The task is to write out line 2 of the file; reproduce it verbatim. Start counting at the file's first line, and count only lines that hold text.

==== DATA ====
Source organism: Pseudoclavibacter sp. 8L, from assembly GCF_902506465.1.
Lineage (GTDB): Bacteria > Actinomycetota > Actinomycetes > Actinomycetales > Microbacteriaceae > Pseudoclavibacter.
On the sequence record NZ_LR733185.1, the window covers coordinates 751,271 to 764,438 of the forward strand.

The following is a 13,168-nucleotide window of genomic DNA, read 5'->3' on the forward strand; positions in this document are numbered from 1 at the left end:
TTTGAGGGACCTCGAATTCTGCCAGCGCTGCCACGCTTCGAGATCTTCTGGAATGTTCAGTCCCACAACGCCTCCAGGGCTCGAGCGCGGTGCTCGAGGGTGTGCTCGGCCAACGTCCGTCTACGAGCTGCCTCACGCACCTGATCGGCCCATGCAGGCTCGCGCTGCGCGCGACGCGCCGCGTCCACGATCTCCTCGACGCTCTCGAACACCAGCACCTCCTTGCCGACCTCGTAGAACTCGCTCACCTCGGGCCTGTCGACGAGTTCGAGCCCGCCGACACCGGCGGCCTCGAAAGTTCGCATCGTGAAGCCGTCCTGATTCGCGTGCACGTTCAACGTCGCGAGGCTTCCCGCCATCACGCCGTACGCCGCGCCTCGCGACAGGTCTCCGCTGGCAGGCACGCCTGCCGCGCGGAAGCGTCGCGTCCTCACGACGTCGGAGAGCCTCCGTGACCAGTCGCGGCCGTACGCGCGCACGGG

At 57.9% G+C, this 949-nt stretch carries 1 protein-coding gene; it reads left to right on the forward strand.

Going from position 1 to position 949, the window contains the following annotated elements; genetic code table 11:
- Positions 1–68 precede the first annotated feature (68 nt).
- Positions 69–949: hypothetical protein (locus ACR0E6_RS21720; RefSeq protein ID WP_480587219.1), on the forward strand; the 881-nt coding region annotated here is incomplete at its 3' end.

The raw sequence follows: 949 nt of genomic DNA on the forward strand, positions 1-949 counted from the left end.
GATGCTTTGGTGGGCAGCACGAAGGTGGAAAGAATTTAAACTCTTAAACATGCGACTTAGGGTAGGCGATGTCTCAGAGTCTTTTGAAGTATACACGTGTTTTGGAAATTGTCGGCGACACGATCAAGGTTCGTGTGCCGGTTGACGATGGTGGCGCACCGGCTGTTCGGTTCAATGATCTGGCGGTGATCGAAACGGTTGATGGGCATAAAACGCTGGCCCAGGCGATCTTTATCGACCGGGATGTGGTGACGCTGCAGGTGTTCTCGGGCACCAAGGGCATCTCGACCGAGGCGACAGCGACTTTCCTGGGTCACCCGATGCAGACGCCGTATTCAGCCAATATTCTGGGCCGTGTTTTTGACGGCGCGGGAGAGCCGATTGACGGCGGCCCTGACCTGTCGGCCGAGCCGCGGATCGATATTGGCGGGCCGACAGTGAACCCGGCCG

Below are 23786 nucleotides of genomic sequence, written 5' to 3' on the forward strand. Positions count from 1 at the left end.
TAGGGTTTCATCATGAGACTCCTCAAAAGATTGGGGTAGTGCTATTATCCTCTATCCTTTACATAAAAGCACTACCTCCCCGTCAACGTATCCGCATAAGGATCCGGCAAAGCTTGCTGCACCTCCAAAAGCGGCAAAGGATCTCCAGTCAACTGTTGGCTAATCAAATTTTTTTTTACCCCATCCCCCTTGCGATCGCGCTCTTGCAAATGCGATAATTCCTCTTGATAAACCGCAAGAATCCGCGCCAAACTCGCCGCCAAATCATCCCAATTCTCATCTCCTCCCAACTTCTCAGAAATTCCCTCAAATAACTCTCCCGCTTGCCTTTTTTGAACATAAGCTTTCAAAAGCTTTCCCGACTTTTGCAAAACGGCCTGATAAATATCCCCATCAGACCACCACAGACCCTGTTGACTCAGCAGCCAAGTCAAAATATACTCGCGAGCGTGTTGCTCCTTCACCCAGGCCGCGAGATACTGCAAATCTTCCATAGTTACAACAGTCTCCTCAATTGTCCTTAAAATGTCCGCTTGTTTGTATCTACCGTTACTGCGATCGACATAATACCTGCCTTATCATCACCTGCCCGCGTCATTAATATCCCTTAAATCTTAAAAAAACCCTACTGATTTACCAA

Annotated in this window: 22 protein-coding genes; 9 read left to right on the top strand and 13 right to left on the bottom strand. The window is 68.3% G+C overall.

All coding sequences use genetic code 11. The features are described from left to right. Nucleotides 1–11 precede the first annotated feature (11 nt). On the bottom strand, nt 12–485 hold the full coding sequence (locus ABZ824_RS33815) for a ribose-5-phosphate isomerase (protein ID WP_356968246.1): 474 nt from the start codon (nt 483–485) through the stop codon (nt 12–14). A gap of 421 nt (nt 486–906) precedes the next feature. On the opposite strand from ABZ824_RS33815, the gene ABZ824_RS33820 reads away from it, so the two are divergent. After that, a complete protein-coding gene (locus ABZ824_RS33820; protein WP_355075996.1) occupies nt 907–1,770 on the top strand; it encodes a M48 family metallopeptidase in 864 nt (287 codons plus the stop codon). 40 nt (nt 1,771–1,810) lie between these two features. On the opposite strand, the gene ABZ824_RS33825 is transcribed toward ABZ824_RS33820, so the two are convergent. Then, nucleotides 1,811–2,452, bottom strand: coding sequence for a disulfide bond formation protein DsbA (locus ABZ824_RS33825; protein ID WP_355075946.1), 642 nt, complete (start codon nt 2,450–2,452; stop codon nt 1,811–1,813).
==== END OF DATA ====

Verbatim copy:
Lineage (GTDB): Bacteria > Actinomycetota > Actinomycetes > Actinomycetales > Microbacteriaceae > Pseudoclavibacter.